Rendering of the Light Action warehouse and The Pine Box soundstage on the 7th Street Peninsula.

Luring Filmmakers

Ever since Dead Poets Society filmed in Delaware in 1988, First Staters have had that Hollywood itch, but it’s been difficult to scratch. Sure, Delaware natives like Aubrey Plaza and Ryan Phillippe, among others, have certainly made a name for themselves. But they don’t shoot feature films in their home state, and one reason just might be the lack of a sound stage, which Humphrey will have ready to go by 2020.

But facilities are just one consideration. T.J. Healy, chairman of the Delaware Film Office, says that while The Pine Box sound stage is a great thing for the Wilmington Riverfront, and Humphrey may have the right connections in New York and L.A., it won’t necessarily bring big-time directors and producers to Delaware. Healy, who has worked primarily on the production side of the industry since 1966, was involved with Dead Poets, and knows that, like everything, money talks.

“There are cities out there, Atlanta being one of them, that will offer production crews something in the neighborhood of 30 percent in tax credits to film there,” says Healy. “I don’t think our local legislators are willing to do that—or at least they haven’t yet—which is a shame, because as I recall, Dead Poets brought in around $18 million during the crew’s short stay here. Even that was mostly a result of rooms they rented for like 100 nights at the old Radisson Hotel, as well as all the meals they ate and the shopping they did while they were here. You’ve got to offer some sort of incentive if a crew is going to infuse that kind of financial boost.”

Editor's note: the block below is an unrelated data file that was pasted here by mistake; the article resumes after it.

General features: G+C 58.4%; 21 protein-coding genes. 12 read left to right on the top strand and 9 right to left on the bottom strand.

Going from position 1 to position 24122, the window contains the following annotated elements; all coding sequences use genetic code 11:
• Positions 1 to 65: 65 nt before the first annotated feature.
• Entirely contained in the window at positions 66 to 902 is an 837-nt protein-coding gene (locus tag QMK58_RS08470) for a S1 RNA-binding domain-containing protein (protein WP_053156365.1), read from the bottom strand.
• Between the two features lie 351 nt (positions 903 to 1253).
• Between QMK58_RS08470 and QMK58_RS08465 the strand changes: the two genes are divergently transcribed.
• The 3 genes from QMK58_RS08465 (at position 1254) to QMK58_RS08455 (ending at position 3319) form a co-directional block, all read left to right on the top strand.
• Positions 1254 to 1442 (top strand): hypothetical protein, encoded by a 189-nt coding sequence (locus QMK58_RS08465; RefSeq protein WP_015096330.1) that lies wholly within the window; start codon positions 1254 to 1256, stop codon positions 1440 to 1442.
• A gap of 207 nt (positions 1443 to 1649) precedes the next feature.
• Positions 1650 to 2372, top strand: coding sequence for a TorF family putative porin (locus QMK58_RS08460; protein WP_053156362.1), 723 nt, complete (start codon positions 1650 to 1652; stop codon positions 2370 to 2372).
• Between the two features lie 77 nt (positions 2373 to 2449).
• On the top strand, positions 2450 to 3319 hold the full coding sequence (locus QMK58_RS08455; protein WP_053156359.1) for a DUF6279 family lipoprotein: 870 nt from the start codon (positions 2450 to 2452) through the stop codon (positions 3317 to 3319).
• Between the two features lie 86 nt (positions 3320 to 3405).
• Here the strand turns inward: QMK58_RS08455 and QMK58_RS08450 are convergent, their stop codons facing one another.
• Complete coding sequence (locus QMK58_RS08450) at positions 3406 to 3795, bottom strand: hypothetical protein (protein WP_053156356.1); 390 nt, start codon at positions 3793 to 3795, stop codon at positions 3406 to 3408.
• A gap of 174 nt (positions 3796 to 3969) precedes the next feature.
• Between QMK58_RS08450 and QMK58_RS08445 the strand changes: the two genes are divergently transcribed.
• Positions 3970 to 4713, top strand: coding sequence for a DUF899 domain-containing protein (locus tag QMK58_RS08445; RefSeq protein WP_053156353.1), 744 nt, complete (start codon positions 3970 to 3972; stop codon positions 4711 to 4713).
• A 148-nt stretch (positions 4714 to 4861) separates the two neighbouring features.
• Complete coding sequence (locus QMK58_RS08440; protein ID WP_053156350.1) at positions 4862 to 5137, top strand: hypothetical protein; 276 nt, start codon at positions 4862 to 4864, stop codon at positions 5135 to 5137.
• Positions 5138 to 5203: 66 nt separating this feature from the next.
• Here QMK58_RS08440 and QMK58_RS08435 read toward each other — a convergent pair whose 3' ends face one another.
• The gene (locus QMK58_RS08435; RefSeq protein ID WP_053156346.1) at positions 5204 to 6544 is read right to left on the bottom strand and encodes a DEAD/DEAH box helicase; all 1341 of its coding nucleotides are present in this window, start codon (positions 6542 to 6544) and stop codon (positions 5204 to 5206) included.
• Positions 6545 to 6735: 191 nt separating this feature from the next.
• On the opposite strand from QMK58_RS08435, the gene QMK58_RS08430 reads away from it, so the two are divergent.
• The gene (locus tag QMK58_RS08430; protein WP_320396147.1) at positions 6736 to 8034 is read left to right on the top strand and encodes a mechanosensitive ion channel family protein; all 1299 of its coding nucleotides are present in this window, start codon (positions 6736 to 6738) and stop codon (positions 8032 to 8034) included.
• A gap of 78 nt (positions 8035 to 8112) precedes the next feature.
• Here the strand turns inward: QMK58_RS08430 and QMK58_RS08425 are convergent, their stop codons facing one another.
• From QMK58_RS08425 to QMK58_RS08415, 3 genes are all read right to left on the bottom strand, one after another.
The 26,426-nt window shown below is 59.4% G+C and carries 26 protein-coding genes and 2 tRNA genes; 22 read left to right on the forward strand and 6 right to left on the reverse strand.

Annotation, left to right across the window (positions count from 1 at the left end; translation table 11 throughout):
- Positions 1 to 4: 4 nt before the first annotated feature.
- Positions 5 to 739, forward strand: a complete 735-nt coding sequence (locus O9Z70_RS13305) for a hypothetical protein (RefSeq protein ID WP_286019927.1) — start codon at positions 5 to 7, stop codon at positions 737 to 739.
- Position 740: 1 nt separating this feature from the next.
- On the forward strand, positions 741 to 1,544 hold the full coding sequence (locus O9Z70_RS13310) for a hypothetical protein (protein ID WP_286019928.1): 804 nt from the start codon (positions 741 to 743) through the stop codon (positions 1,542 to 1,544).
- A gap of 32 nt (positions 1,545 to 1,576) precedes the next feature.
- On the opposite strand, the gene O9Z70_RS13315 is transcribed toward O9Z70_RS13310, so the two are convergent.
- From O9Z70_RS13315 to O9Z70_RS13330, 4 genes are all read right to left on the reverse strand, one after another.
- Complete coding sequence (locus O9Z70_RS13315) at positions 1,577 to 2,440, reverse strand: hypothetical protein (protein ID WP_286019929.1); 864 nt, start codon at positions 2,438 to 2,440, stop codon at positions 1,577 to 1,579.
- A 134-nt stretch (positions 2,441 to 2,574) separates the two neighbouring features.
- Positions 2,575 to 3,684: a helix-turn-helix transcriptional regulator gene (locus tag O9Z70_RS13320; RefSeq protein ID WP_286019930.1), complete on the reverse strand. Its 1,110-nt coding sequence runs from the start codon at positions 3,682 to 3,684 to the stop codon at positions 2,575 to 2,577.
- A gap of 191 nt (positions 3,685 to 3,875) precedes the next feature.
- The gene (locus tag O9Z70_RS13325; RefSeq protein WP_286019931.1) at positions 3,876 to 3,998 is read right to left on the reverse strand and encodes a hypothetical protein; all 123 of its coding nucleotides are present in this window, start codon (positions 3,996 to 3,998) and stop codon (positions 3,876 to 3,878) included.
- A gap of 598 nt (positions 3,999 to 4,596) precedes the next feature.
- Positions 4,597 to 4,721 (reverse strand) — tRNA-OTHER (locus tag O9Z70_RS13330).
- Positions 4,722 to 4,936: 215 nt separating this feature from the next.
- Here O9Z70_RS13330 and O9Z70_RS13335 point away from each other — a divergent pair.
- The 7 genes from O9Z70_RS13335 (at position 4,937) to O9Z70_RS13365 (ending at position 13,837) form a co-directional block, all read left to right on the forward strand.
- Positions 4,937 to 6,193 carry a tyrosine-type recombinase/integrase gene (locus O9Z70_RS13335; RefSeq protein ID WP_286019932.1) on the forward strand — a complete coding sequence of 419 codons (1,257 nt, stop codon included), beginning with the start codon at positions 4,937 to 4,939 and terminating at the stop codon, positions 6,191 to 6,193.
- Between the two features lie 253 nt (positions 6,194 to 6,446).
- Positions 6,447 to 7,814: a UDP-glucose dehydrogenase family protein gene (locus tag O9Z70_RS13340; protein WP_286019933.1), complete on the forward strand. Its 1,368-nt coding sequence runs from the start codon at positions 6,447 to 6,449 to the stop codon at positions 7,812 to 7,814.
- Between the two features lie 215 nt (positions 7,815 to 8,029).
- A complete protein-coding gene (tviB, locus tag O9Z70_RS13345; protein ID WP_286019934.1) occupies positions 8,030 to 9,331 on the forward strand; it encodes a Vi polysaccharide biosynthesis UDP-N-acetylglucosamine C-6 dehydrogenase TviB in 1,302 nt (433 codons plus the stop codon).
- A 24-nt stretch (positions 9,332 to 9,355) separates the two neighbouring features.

On a smaller scale, Zach Phillips, creative director of Short Order Production House in Wilmington, loves the idea of Humphrey moving his facility to the 7th Street Peninsula. As a board member of the Challenge Program, which sits adjacent to the Kalmar Nyckel Museum along 7th Street, Phillips is happy to see the area getting the attention it severely lacks.

“The fact that someone who has the resources to do something like that sees the opportunity in Wilmington is a really good sign,” he says. “It’s one thing for cool, new fintech companies to grow in Wilmington, but something like this, with a little more sex appeal, well, that’s exciting.”